I have come to regard the Guantanamo bay detentions as being the most despicable example of blatant injustice in the modern world. Arbitrary detention without recourse to the courts or due process is an utter disgrace for any civilized society.

The detentions are now almost into their fifth year with barely a whimper of protest. It is perhaps true that worse injustices have occurred and continue to occur all over the world. However, the detentions by the US government are particularly despicable because they are such blatant violations of justice taking place in a country with a long tradition of emphasis on individual rights. That this can happen so easily in an open society such as the US is chilling.

The mythology of the US justice system is a long-standing staple of books, movies and TV dramas . We all know that defendants are presumed innocent until proven guilty. Despite this, Bush, Cheney and other administration officials keep repeating that the prisoners are all terrorists, without it being proven. In fact, these frequent assertions are contradicted by some simple facts:
  • The number of prisoners has gone down over the years from over 650 to 450, due to many people being released or being handed over to their home countries. A further 120 are scheduled to be transferred or released. If they were all terrorists, why were so many of them released ?
  • According to this report based on US government conclusions, 55% of the detainees have not committed any hostile act against the US. 86% of the prisoners were originally picked up by the Northern Alliance or Pakistan and exchanged for bounties. This makes it very likely that many of them were merely in the wrong place at the wrong time.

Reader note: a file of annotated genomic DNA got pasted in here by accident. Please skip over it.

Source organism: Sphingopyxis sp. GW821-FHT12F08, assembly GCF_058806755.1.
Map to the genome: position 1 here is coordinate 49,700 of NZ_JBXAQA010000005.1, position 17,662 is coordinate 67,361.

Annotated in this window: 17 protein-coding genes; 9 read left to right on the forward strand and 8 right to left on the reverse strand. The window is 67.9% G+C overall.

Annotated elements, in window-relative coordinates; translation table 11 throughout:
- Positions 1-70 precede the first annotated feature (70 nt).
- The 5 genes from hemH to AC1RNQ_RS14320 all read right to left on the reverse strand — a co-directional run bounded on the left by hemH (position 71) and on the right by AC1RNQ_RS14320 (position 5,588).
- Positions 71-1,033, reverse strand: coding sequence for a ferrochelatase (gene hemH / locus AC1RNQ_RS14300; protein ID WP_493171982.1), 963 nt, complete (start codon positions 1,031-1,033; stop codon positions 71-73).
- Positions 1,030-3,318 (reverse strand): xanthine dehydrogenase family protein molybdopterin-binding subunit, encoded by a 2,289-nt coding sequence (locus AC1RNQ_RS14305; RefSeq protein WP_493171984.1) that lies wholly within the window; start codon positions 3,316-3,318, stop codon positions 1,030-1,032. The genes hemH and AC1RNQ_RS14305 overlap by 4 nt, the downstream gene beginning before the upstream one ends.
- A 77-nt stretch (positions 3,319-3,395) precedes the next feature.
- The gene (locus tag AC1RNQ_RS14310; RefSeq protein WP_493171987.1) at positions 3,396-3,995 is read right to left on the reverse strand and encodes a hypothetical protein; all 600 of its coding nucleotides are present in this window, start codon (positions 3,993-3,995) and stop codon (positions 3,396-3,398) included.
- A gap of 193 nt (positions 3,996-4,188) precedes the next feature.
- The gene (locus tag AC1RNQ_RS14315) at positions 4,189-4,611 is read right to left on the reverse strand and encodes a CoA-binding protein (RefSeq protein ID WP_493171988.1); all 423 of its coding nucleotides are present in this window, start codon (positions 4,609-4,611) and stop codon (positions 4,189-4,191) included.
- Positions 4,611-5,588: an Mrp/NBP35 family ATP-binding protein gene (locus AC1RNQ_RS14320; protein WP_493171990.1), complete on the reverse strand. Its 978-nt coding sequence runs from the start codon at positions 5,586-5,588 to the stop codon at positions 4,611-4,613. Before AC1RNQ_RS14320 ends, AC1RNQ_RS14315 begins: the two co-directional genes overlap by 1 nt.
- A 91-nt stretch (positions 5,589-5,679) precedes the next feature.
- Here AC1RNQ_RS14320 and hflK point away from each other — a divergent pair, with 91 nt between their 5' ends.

If indeed some of the prisoners are terrorists, they should be tried, convicted and punished duly. The US justice system, never shy of handing out death penalties, has a full range of harsh punishments available to it. The aim of detaining dangerous terrorists can be easily achieved through the normal judicial system.

The various contortions started by being merely bizarre . Consider, for example:
  • the creation of the new category, "enemy combatants" in order to dodge the Geneva conventions,
  • the "military commissions", "administrative review boards" and "combatant status review tribunals", all designed to bypass the courts,
  • the arguments claiming that US courts had no jurisdiction over Guantanamo bay.
  • the scornful response to allegations of torture by claims that prisoners are fed honey-glazed chicken and lemon fish.
They have now gone over into the surreal. We recently had six sigma examples of moral obtuseness. Three detainees committed suicide by hanging themselves with clothing and bedsheets. The camp commander called it asymmetric warfare waged against the US. Another official called the suicides a good PR move. I actually felt physically dizzy when I read about it. I doubt if even Kafka could have dreamed up characters such as these.

The recent Supreme Court decision gives me some hope that this executive absolutism may be reversed. I am not holding my breath for any prosecutions though. Fine legal minds such as "Geneva-conventions-are-quaint" Gonzales and "torture memo" Yoo have surely figured out by now that:

(a) breaking the Geneva conventions is illegal according to the war crimes law and
(b) the Supreme Court agrees with this.

That is why they are seeking changes to the law itself.